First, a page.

In the spiritual discipline of study, we engage ourselves, above all, with the written and spoken Word of God. In Romans 12:2, the apostle Paul tells us that we are transformed through the renewal of the mind, and that we cannot just simply copy the behavior of those around us. The discipline of study is an important vehicle by which our minds are renewed by those things that are important to God. Study will help to release us from the bondage of fear and anxieties, and replace that with the knowledge of God’s grace, which will reach the depth of our hearts, minds and souls.
Jesus said in John 8:32, “You will know the truth, and the truth will make you free.” Without the truth, we will not be truly free. As we all know, this principle applies to every area, whether we study biology, mathematics or science. But it is especially true in reference to our spiritual walk. In this discussion, we want to focus on our study of spiritual issues.
As we learn from each other, we will be able to identify pitfalls, joys and challenges. The goal is to more fully experience the liberation that study brings.
Key Scripture: Philippians 4:8
“Finally, brothers and sisters, whatever is true, whatever is noble, whatever is right, whatever is pure, whatever is lovely, whatever is admirable—if anything is excellent or praiseworthy—think about such things.”
- What is your favorite time of the day? When do you feel most energetic, alive and able to concentrate?
- In your own words, describe what “study” means to you, and what it does not mean.
- In 1 Timothy 4:7 we read, “Don’t waste time arguing over foolish ideas and silly myths and legends. Spend your time and energy in the exercise of keeping spiritually fit” (The Living Bible). Studying the right things is as important as studying in general. How do you determine what the right things for you to study are?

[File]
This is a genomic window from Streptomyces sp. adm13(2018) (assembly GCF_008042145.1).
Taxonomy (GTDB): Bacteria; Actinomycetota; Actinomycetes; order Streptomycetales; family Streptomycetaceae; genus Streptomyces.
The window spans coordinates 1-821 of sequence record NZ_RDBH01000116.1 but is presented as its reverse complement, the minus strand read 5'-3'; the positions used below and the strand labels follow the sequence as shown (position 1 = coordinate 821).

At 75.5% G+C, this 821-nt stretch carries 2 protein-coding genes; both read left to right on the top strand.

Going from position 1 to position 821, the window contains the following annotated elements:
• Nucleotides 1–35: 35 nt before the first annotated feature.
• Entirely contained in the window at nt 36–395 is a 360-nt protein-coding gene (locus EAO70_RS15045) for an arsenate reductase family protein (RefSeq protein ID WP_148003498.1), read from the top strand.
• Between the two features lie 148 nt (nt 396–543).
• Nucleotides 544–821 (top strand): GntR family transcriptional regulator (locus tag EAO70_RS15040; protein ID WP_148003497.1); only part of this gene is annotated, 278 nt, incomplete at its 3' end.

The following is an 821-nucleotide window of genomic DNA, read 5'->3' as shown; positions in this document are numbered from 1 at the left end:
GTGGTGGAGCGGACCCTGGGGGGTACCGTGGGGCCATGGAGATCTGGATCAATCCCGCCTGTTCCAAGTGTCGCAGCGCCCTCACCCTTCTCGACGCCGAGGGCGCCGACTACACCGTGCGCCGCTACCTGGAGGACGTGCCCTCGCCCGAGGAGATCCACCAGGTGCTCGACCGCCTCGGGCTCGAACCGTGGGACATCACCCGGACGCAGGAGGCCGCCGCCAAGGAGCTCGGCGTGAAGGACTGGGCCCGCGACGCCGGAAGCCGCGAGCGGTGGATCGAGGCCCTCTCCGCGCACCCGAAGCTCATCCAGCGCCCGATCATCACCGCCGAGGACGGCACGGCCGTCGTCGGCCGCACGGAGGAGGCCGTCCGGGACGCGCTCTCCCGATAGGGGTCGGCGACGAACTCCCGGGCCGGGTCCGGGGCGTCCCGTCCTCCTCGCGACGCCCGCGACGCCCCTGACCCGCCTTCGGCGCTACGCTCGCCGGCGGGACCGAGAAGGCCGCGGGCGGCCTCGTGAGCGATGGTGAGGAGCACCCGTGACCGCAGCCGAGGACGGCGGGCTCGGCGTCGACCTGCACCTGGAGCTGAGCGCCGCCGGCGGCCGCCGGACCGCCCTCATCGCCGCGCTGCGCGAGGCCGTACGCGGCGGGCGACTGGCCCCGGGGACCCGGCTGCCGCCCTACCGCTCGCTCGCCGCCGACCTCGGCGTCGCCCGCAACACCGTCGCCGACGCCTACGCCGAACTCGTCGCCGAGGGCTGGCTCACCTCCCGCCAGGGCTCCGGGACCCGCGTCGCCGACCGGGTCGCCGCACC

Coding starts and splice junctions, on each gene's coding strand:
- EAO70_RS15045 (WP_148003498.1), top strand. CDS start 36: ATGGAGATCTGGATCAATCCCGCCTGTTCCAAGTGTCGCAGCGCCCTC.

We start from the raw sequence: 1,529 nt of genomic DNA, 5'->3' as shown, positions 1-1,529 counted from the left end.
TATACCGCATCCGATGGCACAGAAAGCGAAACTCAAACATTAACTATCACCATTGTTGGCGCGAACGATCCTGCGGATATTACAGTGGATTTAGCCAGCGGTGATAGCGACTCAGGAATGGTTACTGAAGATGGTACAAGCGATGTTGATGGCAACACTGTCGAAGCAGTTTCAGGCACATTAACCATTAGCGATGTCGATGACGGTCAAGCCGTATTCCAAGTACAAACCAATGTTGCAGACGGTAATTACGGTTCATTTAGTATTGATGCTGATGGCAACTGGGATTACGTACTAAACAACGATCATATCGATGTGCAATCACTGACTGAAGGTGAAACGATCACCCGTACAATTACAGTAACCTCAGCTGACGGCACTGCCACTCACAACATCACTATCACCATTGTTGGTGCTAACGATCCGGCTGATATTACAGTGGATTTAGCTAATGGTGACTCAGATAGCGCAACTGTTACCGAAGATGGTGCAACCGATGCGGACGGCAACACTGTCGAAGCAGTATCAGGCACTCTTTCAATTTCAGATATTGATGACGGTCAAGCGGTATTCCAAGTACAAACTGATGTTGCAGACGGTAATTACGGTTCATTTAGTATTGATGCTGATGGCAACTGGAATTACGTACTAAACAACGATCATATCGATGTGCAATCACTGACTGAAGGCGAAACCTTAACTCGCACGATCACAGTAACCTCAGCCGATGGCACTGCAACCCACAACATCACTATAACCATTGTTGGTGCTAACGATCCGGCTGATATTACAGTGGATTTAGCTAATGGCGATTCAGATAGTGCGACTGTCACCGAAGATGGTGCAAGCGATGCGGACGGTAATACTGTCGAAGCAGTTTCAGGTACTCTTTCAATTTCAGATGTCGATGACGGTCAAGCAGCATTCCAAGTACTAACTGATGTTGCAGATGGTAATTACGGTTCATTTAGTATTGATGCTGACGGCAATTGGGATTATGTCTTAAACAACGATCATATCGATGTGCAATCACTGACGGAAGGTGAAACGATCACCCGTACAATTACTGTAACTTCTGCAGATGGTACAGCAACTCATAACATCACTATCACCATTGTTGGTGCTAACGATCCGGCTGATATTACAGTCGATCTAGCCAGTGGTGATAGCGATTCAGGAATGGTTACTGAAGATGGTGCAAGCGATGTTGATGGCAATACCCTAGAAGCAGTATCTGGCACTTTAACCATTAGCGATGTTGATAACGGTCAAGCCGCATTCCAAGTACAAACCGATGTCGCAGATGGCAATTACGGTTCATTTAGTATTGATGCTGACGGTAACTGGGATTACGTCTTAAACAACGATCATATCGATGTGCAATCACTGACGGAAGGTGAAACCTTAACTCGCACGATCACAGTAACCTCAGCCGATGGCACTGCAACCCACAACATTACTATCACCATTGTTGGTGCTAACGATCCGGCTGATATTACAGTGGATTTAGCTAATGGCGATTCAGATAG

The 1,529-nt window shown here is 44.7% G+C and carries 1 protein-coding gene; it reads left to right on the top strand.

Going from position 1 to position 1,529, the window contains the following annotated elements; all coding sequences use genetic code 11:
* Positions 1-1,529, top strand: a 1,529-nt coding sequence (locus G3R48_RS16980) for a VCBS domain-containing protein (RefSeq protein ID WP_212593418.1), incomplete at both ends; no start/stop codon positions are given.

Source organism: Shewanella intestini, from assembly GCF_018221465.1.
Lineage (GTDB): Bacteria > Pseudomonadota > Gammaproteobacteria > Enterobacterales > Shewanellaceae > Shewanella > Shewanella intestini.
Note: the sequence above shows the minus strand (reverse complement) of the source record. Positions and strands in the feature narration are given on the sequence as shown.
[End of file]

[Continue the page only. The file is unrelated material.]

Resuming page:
- Outside the Bible, what book, teacher, lecture, etc. have had the most profound impact on your spiritual life?
- Have you ever had the experience that after careful, analytical, serious study you changed your actions, opinion or even life style? Please share an example with the group.
He who studies only men, will get the body of knowledge without the soul; and he who studies only books, the soul without the body. He who, to what he sees, adds observation, and to what he reads, reflection, is in the right road to knowledge, provided that in scrutinizing the hearts of others, he neglects not his own.
– Caleb Colton
Why does study produce joy?
Do you think our study affects those around us? How?
In the Old Testament, the Israelites were instructed to write the laws on gates and doorposts and bind them to their wrists so that “they shall be as frontlets between your eyes” (Deuteronomy 11:18). The purpose of this instruction was to direct their minds repeatedly and regularly towards God, and his instructions on human relationships. Today, we no longer take part in that practice. But how can we discipline ourselves to regularly and repeatedly study God’s words to make it easier for his laws to be written in our hearts? What motivates you?
We live hectic, busy lives, and we are often pulled in many different directions. How can we positively encourage one another in the discipline of study?
As a group, spend some time in prayer, asking God to direct and bless our personal and collective study, so that we can know our Lord better and respond to him more fully.
Ask God to help each member to prioritize his or her life, so we can make adequate time to seek God through study.
Thank God for allowing us to know him.
Challenge for growth
- The call to study – Proverbs 1:1-9: 23:12, 23.
- The source of truth – James 1:5; Hebrews 4:11-13; 2 Timothy 3:16-17.
- What to study – Philippians 4: 8-9; Colossians 3:1-17.
- The value of study – Luke 10:38-42.
- Active study – Ezra 7:10; James 1:19-25.
- Celebration of Discipline, Richard Foster
- The Spirit of the Disciplines, Dallas Willard
- Committing Ourselves to Be Changed by God, Foundation of Christian Living